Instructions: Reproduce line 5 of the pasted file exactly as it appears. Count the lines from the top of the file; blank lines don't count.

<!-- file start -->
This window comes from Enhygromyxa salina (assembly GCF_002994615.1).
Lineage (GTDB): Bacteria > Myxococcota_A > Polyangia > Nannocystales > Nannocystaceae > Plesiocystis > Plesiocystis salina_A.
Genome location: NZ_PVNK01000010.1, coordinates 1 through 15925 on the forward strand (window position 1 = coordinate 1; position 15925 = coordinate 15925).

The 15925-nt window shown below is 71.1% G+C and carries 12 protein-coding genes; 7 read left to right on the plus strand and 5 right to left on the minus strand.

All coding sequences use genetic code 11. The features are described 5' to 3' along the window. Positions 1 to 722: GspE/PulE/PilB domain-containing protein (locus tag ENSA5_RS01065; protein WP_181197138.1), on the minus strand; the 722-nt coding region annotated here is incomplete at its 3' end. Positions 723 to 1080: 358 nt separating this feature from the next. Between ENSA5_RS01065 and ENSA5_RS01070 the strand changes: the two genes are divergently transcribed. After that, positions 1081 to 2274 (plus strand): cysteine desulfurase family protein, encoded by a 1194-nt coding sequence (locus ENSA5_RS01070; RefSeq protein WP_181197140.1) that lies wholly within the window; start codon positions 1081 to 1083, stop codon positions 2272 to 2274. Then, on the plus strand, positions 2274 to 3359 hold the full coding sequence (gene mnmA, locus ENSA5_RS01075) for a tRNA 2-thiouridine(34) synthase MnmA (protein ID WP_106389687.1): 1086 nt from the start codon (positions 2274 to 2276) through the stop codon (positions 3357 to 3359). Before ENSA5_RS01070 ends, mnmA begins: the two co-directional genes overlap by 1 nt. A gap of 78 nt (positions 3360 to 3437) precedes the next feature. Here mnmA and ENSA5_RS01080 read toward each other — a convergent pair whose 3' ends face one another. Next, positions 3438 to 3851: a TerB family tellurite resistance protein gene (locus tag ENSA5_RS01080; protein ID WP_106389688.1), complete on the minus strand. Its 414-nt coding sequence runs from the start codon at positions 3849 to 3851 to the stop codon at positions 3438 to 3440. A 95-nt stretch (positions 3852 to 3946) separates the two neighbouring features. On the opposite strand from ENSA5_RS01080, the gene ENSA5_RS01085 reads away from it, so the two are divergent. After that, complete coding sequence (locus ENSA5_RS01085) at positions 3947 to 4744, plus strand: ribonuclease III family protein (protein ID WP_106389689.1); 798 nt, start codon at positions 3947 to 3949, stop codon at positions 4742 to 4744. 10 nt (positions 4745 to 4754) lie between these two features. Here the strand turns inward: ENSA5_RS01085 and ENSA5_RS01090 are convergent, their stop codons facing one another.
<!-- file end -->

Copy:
All coding sequences use genetic code 11. The features are described 5' to 3' along the window. Positions 1 to 722: GspE/PulE/PilB domain-containing protein (locus tag ENSA5_RS01065; protein WP_181197138.1), on the minus strand; the 722-nt coding region annotated here is incomplete at its 3' end. Positions 723 to 1080: 358 nt separating this feature from the next. Between ENSA5_RS01065 and ENSA5_RS01070 the strand changes: the two genes are divergently transcribed. After that, positions 1081 to 2274 (plus strand): cysteine desulfurase family protein, encoded by a 1194-nt coding sequence (locus ENSA5_RS01070; RefSeq protein WP_181197140.1) that lies wholly within the window; start codon positions 1081 to 1083, stop codon positions 2272 to 2274. Then, on the plus strand, positions 2274 to 3359 hold the full coding sequence (gene mnmA, locus ENSA5_RS01075) for a tRNA 2-thiouridine(34) synthase MnmA (protein ID WP_106389687.1): 1086 nt from the start codon (positions 2274 to 2276) through the stop codon (positions 3357 to 3359). Before ENSA5_RS01070 ends, mnmA begins: the two co-directional genes overlap by 1 nt. A gap of 78 nt (positions 3360 to 3437) precedes the next feature. Here mnmA and ENSA5_RS01080 read toward each other — a convergent pair whose 3' ends face one another. Next, positions 3438 to 3851: a TerB family tellurite resistance protein gene (locus tag ENSA5_RS01080; protein ID WP_106389688.1), complete on the minus strand. Its 414-nt coding sequence runs from the start codon at positions 3849 to 3851 to the stop codon at positions 3438 to 3440. A 95-nt stretch (positions 3852 to 3946) separates the two neighbouring features. On the opposite strand from ENSA5_RS01080, the gene ENSA5_RS01085 reads away from it, so the two are divergent. After that, complete coding sequence (locus ENSA5_RS01085) at positions 3947 to 4744, plus strand: ribonuclease III family protein (protein ID WP_106389689.1); 798 nt, start codon at positions 3947 to 3949, stop codon at positions 4742 to 4744. 10 nt (positions 4745 to 4754) lie between these two features. Here the strand turns inward: ENSA5_RS01085 and ENSA5_RS01090 are convergent, their stop codons facing one another.